Banking and Finance Law Daily Amendments to Senate bill to modify Dodd-Frank provoke debate
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Friday, March 9, 2018

Amendments to Senate bill to modify Dodd-Frank provoke debate

By Colleen M. Svelnis, J.D.

The Senate Committee on Banking, Housing and Urban Affairs is considering an amendment in the nature of a substitute to S. 2155, the "Economic Growth, Regulatory Relief, and Consumer Protection Act," a bill that would modify provisions of the Dodd-Frank Act and related laws governing financial services.

The legislation seeks to change the regulatory framework for large banks with assets over $50 billion and for small depository institutions with assets under $10 billion—generally, community banks. Truth in Lending Act amendments would allow community banks to waive "ability to repay" requirements for residential mortgage loans under certain circumstances, and Bank Holding Act amendments would exempt community banks from certain "Volcker Rule" requirements. In addition, the measure would make changes to regulations governing consumer mortgages, consumers’ access to credit, and credit reporting (see Banking and Finance Law Daily, March 8, 2018).

Banking Committee ranking member Sen. Sherrod Brown (D-Ohio) called the substitute amendment "well-intentioned" but stated that the changes made in the amendment "do nothing" to fix the problems he sees in the bill, and might "actually make the bill worse." Brown stated that the amendment includes provisions designed to help credit reporting agency Equifax despite its massive data breach that affected over 140 million Americans. According to Brown, the amendment requires consumers and servicemembers to "give up their right to take Equifax to court the next time the company’s recklessness exposed sensitive financial data."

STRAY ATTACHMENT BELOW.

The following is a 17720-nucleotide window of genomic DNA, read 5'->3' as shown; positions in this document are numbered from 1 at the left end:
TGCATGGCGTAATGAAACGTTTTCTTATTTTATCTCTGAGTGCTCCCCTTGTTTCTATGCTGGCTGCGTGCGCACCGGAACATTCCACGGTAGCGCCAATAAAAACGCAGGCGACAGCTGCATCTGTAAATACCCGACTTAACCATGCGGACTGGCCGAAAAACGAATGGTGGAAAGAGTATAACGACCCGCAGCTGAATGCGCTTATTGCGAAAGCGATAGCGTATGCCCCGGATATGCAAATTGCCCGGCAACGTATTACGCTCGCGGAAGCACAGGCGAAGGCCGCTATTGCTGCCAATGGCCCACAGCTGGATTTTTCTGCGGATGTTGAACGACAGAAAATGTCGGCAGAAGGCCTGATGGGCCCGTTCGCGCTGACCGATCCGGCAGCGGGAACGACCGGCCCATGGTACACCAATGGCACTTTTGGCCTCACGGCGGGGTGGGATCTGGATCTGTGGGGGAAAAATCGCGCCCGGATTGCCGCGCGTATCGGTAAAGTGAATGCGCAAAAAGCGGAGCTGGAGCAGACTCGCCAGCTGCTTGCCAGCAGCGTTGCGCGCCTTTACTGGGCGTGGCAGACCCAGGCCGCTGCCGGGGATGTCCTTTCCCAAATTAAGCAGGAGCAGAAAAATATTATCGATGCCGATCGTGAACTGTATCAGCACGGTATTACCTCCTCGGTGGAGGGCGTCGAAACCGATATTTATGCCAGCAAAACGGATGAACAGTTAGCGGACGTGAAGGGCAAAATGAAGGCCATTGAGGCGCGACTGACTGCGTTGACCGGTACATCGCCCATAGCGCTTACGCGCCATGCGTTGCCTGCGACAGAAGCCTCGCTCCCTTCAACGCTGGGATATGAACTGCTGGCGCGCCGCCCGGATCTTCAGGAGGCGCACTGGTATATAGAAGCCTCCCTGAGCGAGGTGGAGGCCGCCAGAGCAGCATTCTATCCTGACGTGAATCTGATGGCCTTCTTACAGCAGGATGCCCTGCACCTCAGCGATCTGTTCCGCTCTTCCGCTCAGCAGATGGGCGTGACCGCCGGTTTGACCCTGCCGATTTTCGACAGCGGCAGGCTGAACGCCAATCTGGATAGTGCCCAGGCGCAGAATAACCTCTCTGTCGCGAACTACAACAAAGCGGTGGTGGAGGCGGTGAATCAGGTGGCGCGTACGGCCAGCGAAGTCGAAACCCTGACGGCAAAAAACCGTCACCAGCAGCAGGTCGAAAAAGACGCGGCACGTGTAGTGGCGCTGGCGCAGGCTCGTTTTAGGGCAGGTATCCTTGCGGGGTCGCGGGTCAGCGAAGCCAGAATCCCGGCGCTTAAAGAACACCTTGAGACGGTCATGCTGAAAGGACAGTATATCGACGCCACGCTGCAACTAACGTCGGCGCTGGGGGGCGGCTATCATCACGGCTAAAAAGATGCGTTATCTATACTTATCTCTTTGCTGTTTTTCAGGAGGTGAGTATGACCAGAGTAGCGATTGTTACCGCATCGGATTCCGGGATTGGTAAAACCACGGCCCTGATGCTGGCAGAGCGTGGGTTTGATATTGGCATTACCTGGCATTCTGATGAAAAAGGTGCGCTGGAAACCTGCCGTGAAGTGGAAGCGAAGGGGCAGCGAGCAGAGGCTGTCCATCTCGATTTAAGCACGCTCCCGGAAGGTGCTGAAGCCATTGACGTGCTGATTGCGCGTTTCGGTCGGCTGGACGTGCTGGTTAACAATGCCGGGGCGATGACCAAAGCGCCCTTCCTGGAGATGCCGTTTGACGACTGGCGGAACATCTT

The Independent Community Bankers of America expressed its support for the substitute amendment, "which keeps the bill focused on community bank relief, protection for veterans’ credit, safeguards against identity fraud, and other provisions." ICBA pointed out that the amendment ensures that the relief provided in S. 2155 from new Home Mortgage Disclosure Act reporting is not available to banks with low ratings under the Community Reinvestment Act.

U.S. Chamber of Commerce released a statement noting their opposition to any amendment to S. 2155 which would require the Comptroller General and the Government Accountability Office to audit the Board of Governors of the Federal Reserve System, calling it "unnecessary" because the Federal Reserve issues audited annual financial statements.

In a letter, the consumer advocacy group Americans for Financial Reform, urged Senators to vote against the amendment, calling it "radical legislation" that would weaken bank supervision, especially at the largest banks. AFR warned that the amendment would have the effect of "substantially" increasing the risk of systemic problems, "and of unfair and predatory treatment of consumers."

Companies: Americans for Financial Reform; Independent Community Bankers of America; U.S. Chamber of Commerce; Equifax

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